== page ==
It’s Not Too Late To Get Your Flu Shot

By Sophia Kroon

kathy silliman

"We’re a health care organization and this is a health care issue, so we believe we should support our staff by offering this service at no cost.” The free vaccinations are available from October 1 through March 31 each year.

According to Silliman, staff is the most likely source for bringing the flu virus from the community to the Kindred facilities. “Our patients are at high risk,” she says. “Many of them are immunosuppressed. Many have comorbidities. It’s easy for them to catch the flu. If a staff member’s child comes home with the flu and the staff member hasn’t been vaccinated, that staff member can catch it and spread those germs to our patients before they realize they are sick. Staff members who aren’t vaccinated can also catch the flu from patients or other non-vaccinated employees and take it home to their families. By getting as many people vaccinated as possible, we’re decreasing the risk of more people spreading the flu and getting sick.”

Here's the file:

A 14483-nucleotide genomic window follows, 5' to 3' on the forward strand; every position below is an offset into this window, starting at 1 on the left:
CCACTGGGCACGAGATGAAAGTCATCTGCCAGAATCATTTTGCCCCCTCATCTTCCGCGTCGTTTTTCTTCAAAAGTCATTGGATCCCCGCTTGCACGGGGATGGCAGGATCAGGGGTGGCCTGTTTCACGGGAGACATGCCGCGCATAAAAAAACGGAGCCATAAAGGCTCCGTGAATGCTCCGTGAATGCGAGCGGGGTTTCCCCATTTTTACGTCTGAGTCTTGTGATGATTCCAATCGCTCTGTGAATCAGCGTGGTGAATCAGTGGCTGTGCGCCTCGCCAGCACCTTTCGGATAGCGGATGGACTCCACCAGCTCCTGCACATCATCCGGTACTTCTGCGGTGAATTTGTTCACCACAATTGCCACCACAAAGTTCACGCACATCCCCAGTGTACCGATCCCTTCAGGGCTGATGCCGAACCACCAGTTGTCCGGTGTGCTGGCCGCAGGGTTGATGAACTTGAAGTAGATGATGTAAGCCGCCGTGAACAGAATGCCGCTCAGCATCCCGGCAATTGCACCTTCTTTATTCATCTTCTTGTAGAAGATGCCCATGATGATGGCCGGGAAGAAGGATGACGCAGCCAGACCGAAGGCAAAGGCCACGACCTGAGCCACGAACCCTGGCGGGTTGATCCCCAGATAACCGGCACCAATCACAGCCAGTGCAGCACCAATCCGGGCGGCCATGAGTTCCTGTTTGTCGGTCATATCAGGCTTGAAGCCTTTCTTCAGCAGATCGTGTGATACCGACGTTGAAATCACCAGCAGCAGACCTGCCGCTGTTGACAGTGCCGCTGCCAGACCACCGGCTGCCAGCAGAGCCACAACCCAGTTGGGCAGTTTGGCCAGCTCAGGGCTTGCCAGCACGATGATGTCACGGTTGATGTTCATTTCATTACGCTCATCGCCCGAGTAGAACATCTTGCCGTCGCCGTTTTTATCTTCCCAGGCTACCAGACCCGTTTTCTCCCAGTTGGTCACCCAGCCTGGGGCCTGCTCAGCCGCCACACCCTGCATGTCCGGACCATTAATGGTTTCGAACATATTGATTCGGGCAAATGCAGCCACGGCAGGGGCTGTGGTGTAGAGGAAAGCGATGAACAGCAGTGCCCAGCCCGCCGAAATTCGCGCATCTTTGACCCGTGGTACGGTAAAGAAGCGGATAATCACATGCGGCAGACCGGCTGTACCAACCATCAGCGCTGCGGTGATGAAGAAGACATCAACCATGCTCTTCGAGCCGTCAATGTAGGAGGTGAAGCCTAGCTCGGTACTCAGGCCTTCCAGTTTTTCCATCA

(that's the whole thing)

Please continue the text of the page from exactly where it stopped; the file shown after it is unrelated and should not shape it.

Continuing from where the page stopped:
Many people avoid flu vaccinations for fear that the flu shot will make them sick. “That’s an old myth,” says Silliman. “The vaccine is a dead virus, and you can’t get sick from a dead virus. It just doesn’t work that way. The people who think they've gotten sick from the flu vaccine in the past probably didn’t even have the flu to begin with. When they really think about it, if they weren’t sick for at least a week, it wasn’t the flu. Also, it takes two weeks to build up antibodies after receiving the flu vaccine, so you can still catch the flu during that two-week time period.”  Be smart and get your flu vaccine!